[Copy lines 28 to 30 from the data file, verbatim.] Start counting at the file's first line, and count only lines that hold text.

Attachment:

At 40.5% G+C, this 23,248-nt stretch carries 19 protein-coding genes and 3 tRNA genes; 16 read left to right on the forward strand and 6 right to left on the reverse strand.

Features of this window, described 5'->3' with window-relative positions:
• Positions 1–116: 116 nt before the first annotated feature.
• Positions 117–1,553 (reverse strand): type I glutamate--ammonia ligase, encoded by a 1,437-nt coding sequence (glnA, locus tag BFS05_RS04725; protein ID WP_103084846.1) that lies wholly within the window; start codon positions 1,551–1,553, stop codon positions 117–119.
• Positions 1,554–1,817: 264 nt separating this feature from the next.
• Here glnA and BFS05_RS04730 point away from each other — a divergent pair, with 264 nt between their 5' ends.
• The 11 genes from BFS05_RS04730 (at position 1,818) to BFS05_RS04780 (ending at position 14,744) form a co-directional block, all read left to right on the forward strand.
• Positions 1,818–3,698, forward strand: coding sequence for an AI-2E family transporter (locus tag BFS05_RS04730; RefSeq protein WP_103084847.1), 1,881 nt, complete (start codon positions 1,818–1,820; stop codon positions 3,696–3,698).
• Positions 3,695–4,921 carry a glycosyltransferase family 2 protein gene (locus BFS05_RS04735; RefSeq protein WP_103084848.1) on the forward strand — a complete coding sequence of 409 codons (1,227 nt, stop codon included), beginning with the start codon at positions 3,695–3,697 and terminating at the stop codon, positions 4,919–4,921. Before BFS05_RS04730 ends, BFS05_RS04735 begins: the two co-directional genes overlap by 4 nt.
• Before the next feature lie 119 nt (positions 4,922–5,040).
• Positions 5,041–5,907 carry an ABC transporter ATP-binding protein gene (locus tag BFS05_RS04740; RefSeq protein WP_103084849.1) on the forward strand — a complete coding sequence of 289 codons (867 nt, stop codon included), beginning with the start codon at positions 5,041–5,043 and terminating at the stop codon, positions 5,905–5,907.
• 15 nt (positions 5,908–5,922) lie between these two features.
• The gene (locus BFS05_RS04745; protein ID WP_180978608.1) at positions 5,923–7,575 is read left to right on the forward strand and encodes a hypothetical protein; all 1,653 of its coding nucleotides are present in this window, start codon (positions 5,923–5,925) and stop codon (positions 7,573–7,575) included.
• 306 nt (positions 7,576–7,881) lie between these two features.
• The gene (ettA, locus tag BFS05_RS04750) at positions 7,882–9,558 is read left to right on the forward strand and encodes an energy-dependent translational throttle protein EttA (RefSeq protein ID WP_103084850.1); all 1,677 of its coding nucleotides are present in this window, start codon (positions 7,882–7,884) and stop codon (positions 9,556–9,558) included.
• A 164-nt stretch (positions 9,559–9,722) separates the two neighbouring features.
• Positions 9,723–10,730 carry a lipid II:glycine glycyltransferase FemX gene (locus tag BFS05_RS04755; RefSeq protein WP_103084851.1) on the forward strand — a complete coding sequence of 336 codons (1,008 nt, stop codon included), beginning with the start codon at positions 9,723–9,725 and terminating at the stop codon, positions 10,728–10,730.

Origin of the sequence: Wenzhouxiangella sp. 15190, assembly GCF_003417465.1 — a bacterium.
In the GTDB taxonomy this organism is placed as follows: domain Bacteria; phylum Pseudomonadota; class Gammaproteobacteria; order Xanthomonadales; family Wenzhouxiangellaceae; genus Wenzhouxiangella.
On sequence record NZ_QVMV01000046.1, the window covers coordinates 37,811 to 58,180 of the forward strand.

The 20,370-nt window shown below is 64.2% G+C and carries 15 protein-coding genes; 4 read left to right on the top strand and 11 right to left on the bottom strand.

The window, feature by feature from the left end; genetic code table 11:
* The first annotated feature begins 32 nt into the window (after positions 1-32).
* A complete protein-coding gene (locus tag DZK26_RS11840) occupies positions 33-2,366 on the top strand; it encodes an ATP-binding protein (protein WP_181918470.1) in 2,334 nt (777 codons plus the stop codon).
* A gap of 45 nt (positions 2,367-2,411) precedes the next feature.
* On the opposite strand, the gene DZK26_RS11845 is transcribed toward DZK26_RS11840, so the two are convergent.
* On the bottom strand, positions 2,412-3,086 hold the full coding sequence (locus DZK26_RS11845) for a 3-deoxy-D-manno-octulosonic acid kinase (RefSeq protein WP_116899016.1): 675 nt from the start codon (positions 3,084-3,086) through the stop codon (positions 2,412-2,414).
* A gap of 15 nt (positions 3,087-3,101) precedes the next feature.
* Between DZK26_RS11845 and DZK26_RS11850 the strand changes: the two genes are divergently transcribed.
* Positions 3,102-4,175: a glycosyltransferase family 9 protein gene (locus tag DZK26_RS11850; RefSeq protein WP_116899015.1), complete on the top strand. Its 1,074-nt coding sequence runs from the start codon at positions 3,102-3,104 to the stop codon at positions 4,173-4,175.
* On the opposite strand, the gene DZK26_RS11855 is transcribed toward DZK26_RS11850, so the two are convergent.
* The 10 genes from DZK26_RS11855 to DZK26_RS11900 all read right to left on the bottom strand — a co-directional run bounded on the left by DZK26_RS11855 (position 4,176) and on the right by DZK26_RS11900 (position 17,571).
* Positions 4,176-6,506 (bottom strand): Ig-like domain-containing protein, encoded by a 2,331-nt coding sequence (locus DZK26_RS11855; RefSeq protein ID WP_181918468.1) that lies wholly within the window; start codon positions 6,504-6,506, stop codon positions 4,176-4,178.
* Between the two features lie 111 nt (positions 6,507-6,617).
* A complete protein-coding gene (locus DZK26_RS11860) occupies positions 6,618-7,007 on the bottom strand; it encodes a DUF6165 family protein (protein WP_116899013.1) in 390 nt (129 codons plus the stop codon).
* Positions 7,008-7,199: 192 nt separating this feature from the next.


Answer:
* A gap of 15 nt (positions 3,087-3,101) precedes the next feature.
* Between DZK26_RS11845 and DZK26_RS11850 the strand changes: the two genes are divergently transcribed.
* Positions 3,102-4,175: a glycosyltransferase family 9 protein gene (locus tag DZK26_RS11850; RefSeq protein WP_116899015.1), complete on the top strand. Its 1,074-nt coding sequence runs from the start codon at positions 3,102-3,104 to the stop codon at positions 4,173-4,175.